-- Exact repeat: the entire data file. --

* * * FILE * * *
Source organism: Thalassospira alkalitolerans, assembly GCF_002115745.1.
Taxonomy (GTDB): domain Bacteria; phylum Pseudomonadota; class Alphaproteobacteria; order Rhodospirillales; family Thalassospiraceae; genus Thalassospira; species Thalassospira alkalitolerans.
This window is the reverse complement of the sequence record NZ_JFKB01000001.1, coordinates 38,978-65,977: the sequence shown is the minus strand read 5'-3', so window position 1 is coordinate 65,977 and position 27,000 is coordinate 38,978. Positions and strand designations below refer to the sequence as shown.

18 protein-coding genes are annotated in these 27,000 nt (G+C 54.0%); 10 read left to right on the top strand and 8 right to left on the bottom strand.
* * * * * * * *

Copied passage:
Source organism: Thalassospira alkalitolerans, assembly GCF_002115745.1.
Taxonomy (GTDB): domain Bacteria; phylum Pseudomonadota; class Alphaproteobacteria; order Rhodospirillales; family Thalassospiraceae; genus Thalassospira; species Thalassospira alkalitolerans.
This window is the reverse complement of the sequence record NZ_JFKB01000001.1, coordinates 38,978-65,977: the sequence shown is the minus strand read 5'-3', so window position 1 is coordinate 65,977 and position 27,000 is coordinate 38,978. Positions and strand designations below refer to the sequence as shown.

18 protein-coding genes are annotated in these 27,000 nt (G+C 54.0%); 10 read left to right on the top strand and 8 right to left on the bottom strand.